Shushes End, in his novel Silence, uses the recurring description of God’s silence towards Sebastian Rodriguez in order to portray the feelings of abandonment that the Japanese Priests feel from God, which causes the reader to examine the effect these feelings have on the novel: the ambiance of despair. Throughout the novel, there is an ongoing motif of silence rendered by End. More specifically, Rodriguez often feels a sense of silence from God.
After entering Japan and secretively coming a priest for Japanese Christians, during a time in which Christianity was illegal in the country, Rodriguez begins to feel despair in his faith when he is captured. He feels abandoned by God and even asks Him, “[w]why have you abandoned us so completely? ” (96). Rodriguez questions God, asking for an answer to why He doesn’t stop the persecution in Japan despite the prayers to Him about the issue from so many missionaries and Christians. This scene of Rodriguez praying for answers portrays the idea that hope is lost for Japan.
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These feelings of hopelessness and confusion bring about the loss of faith for Rodriguez in himself: “Will I turn out a failure? ” (96). He begins to feel that without God’s reassurance “he could endure no more” (96). The silence from God towards Rodriguez’ prayer is the motif of End’s through which he illustrates that there must be something wrong with Japan, for God denies help for the struggling country. Additionally, End uses the features of the Japanese crowd in Amour to affirm that Japan is incapable of grasping Christianity.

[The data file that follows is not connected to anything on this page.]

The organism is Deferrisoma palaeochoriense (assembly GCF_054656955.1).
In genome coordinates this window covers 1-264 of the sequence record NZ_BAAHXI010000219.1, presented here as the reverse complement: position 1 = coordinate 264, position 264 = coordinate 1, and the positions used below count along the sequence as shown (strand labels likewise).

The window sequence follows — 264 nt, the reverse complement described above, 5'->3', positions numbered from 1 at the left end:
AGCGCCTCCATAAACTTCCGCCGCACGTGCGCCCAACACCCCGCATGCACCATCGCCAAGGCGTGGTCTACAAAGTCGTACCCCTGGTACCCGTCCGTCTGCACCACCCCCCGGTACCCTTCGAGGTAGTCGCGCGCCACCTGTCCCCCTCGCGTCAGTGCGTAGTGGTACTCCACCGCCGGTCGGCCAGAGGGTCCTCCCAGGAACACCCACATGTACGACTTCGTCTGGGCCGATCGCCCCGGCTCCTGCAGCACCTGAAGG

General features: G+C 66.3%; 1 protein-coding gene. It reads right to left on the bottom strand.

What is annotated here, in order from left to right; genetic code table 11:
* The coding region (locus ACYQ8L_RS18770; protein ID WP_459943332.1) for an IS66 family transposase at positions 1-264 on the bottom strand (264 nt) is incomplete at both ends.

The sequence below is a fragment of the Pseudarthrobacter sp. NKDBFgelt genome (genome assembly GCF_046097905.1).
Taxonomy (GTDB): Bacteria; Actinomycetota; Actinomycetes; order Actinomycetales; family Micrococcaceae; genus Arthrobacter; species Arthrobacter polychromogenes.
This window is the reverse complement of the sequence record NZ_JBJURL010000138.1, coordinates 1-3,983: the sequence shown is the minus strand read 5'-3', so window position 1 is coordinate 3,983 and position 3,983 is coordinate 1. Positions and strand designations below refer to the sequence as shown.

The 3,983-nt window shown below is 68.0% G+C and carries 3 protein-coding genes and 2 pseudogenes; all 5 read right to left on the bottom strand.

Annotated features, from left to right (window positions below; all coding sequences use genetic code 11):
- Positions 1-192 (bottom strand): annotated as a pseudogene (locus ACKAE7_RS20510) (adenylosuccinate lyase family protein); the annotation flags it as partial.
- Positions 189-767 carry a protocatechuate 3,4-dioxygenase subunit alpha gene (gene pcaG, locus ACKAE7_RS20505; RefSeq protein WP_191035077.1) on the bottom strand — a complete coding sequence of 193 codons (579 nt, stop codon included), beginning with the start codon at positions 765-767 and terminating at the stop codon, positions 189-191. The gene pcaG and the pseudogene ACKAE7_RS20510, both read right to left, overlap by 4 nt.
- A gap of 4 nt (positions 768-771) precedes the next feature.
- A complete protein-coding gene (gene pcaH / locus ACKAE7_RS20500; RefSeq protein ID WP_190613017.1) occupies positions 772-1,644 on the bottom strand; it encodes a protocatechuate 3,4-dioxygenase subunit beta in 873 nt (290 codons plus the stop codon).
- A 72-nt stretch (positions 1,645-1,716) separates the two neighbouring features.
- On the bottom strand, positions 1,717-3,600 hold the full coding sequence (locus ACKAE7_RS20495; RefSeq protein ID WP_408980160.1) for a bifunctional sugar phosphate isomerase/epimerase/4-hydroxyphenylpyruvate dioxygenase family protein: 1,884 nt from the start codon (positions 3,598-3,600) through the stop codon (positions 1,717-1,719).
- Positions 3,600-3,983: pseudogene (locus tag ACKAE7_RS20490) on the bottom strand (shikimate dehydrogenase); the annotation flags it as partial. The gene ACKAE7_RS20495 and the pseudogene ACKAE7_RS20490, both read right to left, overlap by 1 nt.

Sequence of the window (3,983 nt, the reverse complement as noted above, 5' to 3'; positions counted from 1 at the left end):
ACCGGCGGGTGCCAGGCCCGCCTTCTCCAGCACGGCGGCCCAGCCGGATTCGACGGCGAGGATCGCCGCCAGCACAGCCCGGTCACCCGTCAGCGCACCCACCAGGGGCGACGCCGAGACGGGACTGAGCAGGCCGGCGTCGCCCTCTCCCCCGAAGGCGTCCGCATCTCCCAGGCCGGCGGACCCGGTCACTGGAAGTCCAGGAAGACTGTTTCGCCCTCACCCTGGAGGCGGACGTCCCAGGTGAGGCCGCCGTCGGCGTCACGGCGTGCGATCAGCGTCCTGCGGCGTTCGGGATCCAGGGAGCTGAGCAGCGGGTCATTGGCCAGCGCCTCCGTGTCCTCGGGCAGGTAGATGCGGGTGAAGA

When Rodriguez simply gives blessing to the crowd, it becomes alarmed, almost ashamed. The crowd was not, in any way, welcome to Rodriguez: “Stones from the hands of children skimmed past [Rodriguez’] face” (97). The children’s’ reaction to the priest reflects the attitude of most Japanese during the time when Christianity was a crime. These Japanese, upset or unconcerned with Christianity, unwilling to take in the religion of Christianity, were another cause of the despair felt by Rodriguez.
All in all, End uses elaborate depictions of God’s silence in consideration to Rodriguez’ prayers, along with the attitudes of the Japanese people towards priests and Christianity to uncover that Japan is incompetent to attain a pure and reputable form of Christianity. This concept gives the idea that Japanese are shaping Christianity into their own religion; the reason for God’s refusal to their prayers and the cause of Rodriguez’ despair over End’s underlying message portrayed.